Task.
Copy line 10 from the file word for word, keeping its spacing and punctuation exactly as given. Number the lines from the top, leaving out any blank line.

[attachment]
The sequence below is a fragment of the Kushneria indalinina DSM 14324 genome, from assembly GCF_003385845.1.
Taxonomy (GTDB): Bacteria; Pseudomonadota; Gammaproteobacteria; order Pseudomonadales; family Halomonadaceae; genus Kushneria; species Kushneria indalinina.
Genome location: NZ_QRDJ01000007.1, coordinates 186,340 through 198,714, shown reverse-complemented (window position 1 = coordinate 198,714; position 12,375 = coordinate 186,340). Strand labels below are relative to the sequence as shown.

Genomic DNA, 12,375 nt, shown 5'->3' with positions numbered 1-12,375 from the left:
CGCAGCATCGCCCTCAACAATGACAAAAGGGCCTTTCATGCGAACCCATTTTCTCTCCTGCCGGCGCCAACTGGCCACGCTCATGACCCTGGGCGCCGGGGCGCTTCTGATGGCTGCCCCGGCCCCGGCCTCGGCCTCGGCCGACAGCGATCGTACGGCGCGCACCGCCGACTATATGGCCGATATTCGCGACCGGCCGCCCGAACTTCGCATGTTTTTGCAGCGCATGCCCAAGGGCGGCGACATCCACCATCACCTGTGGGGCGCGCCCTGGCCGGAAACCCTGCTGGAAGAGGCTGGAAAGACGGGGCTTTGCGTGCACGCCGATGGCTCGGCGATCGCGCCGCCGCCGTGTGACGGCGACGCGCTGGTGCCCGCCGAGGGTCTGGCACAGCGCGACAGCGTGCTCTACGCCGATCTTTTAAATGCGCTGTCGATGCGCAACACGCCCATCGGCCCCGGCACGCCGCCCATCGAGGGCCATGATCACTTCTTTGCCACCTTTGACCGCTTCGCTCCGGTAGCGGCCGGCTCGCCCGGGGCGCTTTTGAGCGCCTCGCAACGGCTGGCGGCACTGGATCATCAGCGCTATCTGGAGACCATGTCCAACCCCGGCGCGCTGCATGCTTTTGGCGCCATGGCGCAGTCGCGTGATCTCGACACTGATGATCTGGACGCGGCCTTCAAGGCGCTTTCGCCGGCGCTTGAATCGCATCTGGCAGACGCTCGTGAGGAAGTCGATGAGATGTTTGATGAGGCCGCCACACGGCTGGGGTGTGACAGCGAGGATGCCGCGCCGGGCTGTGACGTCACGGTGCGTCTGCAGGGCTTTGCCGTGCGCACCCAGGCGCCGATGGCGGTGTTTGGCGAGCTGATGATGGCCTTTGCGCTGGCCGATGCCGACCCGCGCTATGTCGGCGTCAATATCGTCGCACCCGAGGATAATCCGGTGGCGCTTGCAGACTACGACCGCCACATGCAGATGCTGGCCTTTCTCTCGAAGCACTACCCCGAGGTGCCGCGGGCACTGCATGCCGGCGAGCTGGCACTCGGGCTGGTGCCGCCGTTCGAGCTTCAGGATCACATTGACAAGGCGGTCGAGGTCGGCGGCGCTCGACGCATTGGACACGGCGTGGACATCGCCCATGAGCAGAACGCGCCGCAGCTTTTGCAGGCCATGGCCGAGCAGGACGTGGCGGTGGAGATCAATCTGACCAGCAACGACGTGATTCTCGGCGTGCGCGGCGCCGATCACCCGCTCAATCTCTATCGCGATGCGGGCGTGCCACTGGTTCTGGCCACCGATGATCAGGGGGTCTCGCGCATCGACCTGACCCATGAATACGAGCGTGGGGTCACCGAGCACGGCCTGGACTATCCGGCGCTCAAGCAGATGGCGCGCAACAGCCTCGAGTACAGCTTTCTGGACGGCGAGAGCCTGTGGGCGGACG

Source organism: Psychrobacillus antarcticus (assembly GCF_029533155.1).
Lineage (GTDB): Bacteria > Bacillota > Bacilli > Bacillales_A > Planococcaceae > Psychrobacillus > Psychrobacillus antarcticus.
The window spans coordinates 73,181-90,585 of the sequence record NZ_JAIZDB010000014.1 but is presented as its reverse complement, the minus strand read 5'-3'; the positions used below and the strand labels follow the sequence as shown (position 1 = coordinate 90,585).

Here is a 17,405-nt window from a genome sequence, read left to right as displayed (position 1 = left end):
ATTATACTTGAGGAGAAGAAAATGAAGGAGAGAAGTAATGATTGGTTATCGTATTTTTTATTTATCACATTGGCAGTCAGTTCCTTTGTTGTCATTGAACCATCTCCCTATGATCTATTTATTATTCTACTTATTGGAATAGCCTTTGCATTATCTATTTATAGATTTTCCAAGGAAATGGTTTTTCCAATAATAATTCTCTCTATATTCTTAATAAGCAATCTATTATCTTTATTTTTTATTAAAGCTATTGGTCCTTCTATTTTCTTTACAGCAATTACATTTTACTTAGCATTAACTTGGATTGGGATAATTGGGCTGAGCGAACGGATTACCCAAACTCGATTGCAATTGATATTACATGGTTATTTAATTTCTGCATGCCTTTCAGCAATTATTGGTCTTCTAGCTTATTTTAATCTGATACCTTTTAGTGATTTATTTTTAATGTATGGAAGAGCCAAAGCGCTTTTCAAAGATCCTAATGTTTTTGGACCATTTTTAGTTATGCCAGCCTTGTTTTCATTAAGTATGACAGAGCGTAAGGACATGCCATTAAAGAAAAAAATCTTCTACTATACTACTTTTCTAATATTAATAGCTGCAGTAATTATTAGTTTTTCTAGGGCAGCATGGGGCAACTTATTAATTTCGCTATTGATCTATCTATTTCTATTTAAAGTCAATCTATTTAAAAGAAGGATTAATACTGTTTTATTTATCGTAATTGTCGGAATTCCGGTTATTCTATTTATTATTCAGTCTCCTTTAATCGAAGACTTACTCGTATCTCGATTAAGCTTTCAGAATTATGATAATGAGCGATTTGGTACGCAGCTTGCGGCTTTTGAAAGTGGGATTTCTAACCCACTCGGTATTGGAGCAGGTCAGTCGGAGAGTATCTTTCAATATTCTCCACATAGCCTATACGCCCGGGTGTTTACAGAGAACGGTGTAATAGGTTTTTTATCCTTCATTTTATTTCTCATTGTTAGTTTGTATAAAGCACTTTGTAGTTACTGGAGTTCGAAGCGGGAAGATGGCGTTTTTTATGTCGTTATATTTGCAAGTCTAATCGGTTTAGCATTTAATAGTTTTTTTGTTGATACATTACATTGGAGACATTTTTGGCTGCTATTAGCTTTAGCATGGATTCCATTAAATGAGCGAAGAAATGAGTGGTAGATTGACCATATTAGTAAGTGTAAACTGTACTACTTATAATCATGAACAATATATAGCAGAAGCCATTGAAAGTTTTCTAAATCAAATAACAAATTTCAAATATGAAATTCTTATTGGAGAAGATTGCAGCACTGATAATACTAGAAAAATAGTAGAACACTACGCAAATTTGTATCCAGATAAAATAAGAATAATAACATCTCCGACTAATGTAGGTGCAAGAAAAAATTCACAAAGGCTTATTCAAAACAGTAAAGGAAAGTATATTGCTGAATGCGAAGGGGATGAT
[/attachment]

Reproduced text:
ATTATACTTGAGGAGAAGAAAATGAAGGAGAGAAGTAATGATTGGTTATCGTATTTTTTATTTATCACATTGGCAGTCAGTTCCTTTGTTGTCATTGAACCATCTCCCTATGATCTATTTATTATTCTACTTATTGGAATAGCCTTTGCATTATCTATTTATAGATTTTCCAAGGAAATGGTTTTTCCAATAATAATTCTCTCTATATTCTTAATAAGCAATCTATTATCTTTATTTTTTATTAAAGCTATTGGTCCTTCTATTTTCTTTACAGCAATTACATTTTACTTAGCATTAACTTGGATTGGGATAATTGGGCTGAGCGAACGGATTACCCAAACTCGATTGCAATTGATATTACATGGTTATTTAATTTCTGCATGCCTTTCAGCAATTATTGGTCTTCTAGCTTATTTTAATCTGATACCTTTTAGTGATTTATTTTTAATGTATGGAAGAGCCAAAGCGCTTTTCAAAGATCCTAATGTTTTTGGACCATTTTTAGTTATGCCAGCCTTGTTTTCATTAAGTATGACAGAGCGTAAGGACATGCCATTAAAGAAAAAAATCTTCTACTATACTACTTTTCTAATATTAATAGCTGCAGTAATTATTAGTTTTTCTAGGGCAGCATGGGGCAACTTATTAATTTCGCTATTGATCTATCTATTTCTATTTAAAGTCAATCTATTTAAAAGAAGGATTAATACTGTTTTATTTATCGTAATTGTCGGAATTCCGGTTATTCTATTTATTATTCAGTCTCCTTTAATCGAAGACTTACTCGTATCTCGATTAAGCTTTCAGAATTATGATAATGAGCGATTTGGTACGCAGCTTGCGGCTTTTGAAAGTGGGATTTCTAACCCACTCGGTATTGGAGCAGGTCAGTCGGAGAGTATCTTTCAATATTCTCCACATAGCCTATACGCCCGGGTGTTTACAGAGAACGGTGTAATAGGTTTTTTATCCTTCATTTTATTTCTCATTGTTAGTTTGTATAAAGCACTTTGTAGTTACTGGAGTTCGAAGCGGGAAGATGGCGTTTTTTATGTCGTTATATTTGCAAGTCTAATCGGTTTAGCATTTAATAGTTTTTTTGTTGATACATTACATTGGAGACATTTTTGGCTGCTATTAGCTTTAGCATGGATTCCATTAAATGAGCGAAGAAATGAGTGGTAGATTGACCATATTAGTAAGTGTAAACTGTACTACTTATAATCATGAACAATATATAGCAGAAGCCATTGAAAGTTTTCTAAATCAAATAACAAATTTCAAATATGAAATTCTTATTGGAGAAGATTGCAGCACTGATAATACTAGAAAAATAGTAGAACACTACGCAAATTTGTATCCAGATAAAATAAGAATAATAACATCTCCGACTAATGTAGGTGCAAGAAAAAATTCACAAAGGCTTATTCAAAACAGTAAAGGAAAGTATATTGCTGAATGCGAAGGGGATGAT